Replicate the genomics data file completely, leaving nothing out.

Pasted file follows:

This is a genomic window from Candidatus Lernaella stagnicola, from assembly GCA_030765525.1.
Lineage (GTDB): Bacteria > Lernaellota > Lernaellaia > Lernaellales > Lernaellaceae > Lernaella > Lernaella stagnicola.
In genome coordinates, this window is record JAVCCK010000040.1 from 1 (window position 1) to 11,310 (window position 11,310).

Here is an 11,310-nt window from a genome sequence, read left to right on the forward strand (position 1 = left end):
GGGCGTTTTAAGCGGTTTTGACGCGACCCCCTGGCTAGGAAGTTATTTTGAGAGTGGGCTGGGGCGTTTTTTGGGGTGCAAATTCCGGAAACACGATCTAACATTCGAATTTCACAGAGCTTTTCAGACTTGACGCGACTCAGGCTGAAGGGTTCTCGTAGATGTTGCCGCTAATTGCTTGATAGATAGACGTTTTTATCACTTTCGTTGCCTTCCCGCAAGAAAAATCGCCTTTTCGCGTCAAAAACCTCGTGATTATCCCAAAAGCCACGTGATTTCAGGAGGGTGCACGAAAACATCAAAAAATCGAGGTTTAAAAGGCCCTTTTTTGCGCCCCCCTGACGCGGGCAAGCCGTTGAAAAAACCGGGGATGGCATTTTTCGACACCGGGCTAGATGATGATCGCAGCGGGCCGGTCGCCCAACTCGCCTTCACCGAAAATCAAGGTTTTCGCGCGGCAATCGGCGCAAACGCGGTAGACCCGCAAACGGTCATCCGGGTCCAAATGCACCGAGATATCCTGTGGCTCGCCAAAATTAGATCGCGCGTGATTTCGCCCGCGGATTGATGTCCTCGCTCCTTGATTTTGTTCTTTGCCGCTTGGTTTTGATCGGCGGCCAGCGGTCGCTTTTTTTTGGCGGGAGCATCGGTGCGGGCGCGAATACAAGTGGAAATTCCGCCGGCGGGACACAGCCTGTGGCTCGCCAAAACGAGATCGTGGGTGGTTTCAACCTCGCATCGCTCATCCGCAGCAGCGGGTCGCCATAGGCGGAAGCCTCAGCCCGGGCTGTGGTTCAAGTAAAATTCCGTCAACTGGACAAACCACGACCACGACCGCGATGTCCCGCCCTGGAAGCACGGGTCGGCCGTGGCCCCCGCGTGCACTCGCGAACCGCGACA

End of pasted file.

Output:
This is a genomic window from Candidatus Lernaella stagnicola, from assembly GCA_030765525.1.
Lineage (GTDB): Bacteria > Lernaellota > Lernaellaia > Lernaellales > Lernaellaceae > Lernaella > Lernaella stagnicola.
In genome coordinates, this window is record JAVCCK010000040.1 from 1 (window position 1) to 11,310 (window position 11,310).

Here is an 11,310-nt window from a genome sequence, read left to right on the forward strand (position 1 = left end):
GGGCGTTTTAAGCGGTTTTGACGCGACCCCCTGGCTAGGAAGTTATTTTGAGAGTGGGCTGGGGCGTTTTTTGGGGTGCAAATTCCGGAAACACGATCTAACATTCGAATTTCACAGAGCTTTTCAGACTTGACGCGACTCAGGCTGAAGGGTTCTCGTAGATGTTGCCGCTAATTGCTTGATAGATAGACGTTTTTATCACTTTCGTTGCCTTCCCGCAAGAAAAATCGCCTTTTCGCGTCAAAAACCTCGTGATTATCCCAAAAGCCACGTGATTTCAGGAGGGTGCACGAAAACATCAAAAAATCGAGGTTTAAAAGGCCCTTTTTTGCGCCCCCCTGACGCGGGCAAGCCGTTGAAAAAACCGGGGATGGCATTTTTCGACACCGGGCTAGATGATGATCGCAGCGGGCCGGTCGCCCAACTCGCCTTCACCGAAAATCAAGGTTTTCGCGCGGCAATCGGCGCAAACGCGGTAGACCCGCAAACGGTCATCCGGGTCCAAATGCACCGAGATATCCTGTGGCTCGCCAAAATTAGATCGCGCGTGATTTCGCCCGCGGATTGATGTCCTCGCTCCTTGATTTTGTTCTTTGCCGCTTGGTTTTGATCGGCGGCCAGCGGTCGCTTTTTTTTGGCGGGAGCATCGGTGCGGGCGCGAATACAAGTGGAAATTCCGCCGGCGGGACACAGCCTGTGGCTCGCCAAAACGAGATCGTGGGTGGTTTCAACCTCGCATCGCTCATCCGCAGCAGCGGGTCGCCATAGGCGGAAGCCTCAGCCCGGGCTGTGGTTCAAGTAAAATTCCGTCAACTGGACAAACCACGACCACGACCGCGATGTCCCGCCCTGGAAGCACGGGTCGGCCGTGGCCCCCGCGTGCACTCGCGAACCGCGACA